OCEAN CITY — Amy Andersen, an American Sign Language teacher at Ocean City High School, is the 2017-18 Governor’s Teacher of the Year, the state Board of Education announced Wednesday.
“It’s pretty exciting and I’m just trying to let it all sink in. It’s hard to believe,” Andersen said Wednesday afternoon after being honored by the board in Trenton.
It wasn’t hard for others to believe.
“I’m not surprised because she really does work really, really hard,” said former student Ashlyn Petro, of Marmora.
Andersen, 45, of Cape May Court House, has been teaching sign language in Ocean City since 2004, when the district started its program. Prior to that, she was a teacher of the deaf in Boston.
Thanks to Andersen’s efforts, the Ocean City program has expanded and students who take it can earn a Seal of Biliteracy on their high school transcript.
“She has developed an amazing program, one that not only is a model in the region, the state, but also nationally. I think that’s what makes her stand out,” said Joe Clark, president of the Ocean City Board of Education.
Clark said Andersen is the second state Teacher of the Year from the Ocean City School District.
Many of Andersen’s students have gone on to pursue careers in sign language, as interpreters or teachers.
Petro, 19, graduated Ocean City High School in 2016 after taking three years of American Sign Language under Andersen’s direction. Now, she is a sophomore at Gallaudet University, which is primarily for those who are deaf or hard of hearing, although Petro is able to hear.
Petro said before she took Andersen’s class, she had no understanding of the deaf culture of ASL.(tncms-asset)e383b8ac-2595-53b4-aac1-90f253854414(/tncms-asset)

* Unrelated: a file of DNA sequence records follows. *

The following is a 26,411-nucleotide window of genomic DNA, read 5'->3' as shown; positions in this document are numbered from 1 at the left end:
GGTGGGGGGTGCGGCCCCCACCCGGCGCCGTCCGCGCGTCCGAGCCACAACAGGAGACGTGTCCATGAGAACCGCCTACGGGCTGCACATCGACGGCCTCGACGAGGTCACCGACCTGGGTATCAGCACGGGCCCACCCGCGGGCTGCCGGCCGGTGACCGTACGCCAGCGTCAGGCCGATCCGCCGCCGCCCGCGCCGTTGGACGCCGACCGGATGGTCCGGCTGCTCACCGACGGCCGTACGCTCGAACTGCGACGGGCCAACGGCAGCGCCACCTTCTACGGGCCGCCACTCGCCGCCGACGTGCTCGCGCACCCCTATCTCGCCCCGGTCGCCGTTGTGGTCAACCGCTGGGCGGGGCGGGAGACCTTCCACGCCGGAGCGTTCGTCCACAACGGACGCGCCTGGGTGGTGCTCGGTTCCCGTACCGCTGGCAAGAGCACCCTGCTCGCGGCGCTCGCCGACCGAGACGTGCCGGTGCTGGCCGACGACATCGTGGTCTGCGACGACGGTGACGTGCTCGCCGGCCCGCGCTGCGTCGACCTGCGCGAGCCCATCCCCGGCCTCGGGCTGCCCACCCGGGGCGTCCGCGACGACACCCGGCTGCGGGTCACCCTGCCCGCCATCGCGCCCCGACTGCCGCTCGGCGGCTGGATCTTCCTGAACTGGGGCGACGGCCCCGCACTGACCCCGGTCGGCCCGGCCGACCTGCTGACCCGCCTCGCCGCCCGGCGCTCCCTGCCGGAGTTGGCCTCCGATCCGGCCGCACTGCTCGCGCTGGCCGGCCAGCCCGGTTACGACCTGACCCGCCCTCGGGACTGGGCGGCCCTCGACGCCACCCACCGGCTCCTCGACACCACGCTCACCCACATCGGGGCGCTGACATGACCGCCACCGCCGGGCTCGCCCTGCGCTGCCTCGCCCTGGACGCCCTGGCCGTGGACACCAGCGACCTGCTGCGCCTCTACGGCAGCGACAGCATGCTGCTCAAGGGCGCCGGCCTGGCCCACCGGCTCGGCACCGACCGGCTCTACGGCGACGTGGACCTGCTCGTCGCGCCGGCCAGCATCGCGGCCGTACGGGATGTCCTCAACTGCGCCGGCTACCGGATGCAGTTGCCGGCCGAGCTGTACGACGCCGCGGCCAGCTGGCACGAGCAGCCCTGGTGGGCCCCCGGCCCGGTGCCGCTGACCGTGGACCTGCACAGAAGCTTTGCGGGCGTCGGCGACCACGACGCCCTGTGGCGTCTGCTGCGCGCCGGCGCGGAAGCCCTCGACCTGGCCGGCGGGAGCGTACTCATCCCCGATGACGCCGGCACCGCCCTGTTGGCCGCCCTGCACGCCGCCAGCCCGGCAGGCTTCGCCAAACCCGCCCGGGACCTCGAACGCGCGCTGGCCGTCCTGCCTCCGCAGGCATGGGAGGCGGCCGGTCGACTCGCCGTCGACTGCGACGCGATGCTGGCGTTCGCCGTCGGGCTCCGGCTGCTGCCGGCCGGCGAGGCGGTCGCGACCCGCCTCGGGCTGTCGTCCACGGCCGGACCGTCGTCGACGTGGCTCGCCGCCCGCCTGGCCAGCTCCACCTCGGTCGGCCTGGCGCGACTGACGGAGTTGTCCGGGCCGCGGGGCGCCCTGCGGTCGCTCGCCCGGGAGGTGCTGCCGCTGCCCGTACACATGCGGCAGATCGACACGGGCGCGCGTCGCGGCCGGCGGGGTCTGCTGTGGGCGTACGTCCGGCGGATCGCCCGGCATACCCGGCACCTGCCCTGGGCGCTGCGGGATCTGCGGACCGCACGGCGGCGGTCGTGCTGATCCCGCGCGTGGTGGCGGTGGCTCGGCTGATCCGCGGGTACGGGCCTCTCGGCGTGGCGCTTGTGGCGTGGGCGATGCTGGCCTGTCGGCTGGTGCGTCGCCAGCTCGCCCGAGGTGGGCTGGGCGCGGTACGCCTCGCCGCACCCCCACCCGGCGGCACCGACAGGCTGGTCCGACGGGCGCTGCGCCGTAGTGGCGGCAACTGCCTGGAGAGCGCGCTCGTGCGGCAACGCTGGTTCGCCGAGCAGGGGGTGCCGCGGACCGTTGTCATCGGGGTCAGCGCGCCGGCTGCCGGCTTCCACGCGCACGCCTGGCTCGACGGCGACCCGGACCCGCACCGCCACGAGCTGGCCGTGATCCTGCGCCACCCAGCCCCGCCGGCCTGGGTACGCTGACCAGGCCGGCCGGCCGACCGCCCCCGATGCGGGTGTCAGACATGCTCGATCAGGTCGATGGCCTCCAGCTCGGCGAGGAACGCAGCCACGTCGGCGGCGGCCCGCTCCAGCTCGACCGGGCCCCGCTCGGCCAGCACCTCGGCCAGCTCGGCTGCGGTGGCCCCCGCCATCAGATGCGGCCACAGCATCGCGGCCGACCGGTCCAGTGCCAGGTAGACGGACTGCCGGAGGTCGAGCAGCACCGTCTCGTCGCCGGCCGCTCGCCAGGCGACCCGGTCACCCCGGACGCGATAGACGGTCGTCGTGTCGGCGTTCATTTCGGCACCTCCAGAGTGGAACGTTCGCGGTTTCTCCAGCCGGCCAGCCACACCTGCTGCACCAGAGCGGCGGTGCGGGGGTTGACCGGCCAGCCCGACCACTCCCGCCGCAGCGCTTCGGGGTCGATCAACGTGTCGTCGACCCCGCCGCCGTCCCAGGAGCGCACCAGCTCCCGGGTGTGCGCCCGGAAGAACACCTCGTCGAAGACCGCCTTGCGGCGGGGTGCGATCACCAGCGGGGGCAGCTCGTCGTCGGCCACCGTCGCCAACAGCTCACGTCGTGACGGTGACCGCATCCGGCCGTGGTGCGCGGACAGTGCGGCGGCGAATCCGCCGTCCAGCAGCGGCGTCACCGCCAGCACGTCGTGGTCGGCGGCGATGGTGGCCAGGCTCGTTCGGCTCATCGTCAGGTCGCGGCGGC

“She (Andersen) hands you over to the deaf community and you find a friend and you learn from them. That kind of full-body immersion really helps you to see what you want to do in the future,” Petro said.
Superintendent Kathleen Taylor traveled to Trenton with Andersen for the announcement.
“It’s a phenomenal for Amy, for the high school, for the school district, for the community,” Taylor said. “Knowing Amy, seeing what she has done in the classroom and connecting students with the hearing and deaf community, she just is an outstanding teacher and she has tremendous impact on our students.”
Andersen said the greatest part of receiving the honor is the recognition it brings to the profession of teaching.
“There so many teachers who are giving their free time and dedication, and really investing in their students. I think this award really represents that and the work that teachers do,” she said.
Watching her students develop and knowing she helped them, Andersen said, is “the greatest gift.”
“When someone who is kind of shy and trying to find their way or doesn’t have that self confidence yet and through ASL starts being able to express their feelings … to see that blossoming and having an effect on kids, that’s the reward,” Andersen said.
Andersen’s students were able to watch her receive her award through an Instagram livestream her 13-year-old son set up.
“Then it was like I was able to bring them with me,” Andersen said.
As part of the award, Andersen will take a six-month paid sabbatical to serve as a liaison to the state Board of Education, meet with teachers statewide and discuss ways programs can be improved.
Andersen said she hopes to be able to use the opportunity to expand access to American Sign Language classes in districts throughout the state. She said would like to involve her students in Teacher of the Year activities where she can.
The state Teacher of the Year is selected from finalists from each of New Jersey’s 21 counties. Andersen will go on to represent New Jersey at the National Teacher of the Year competition.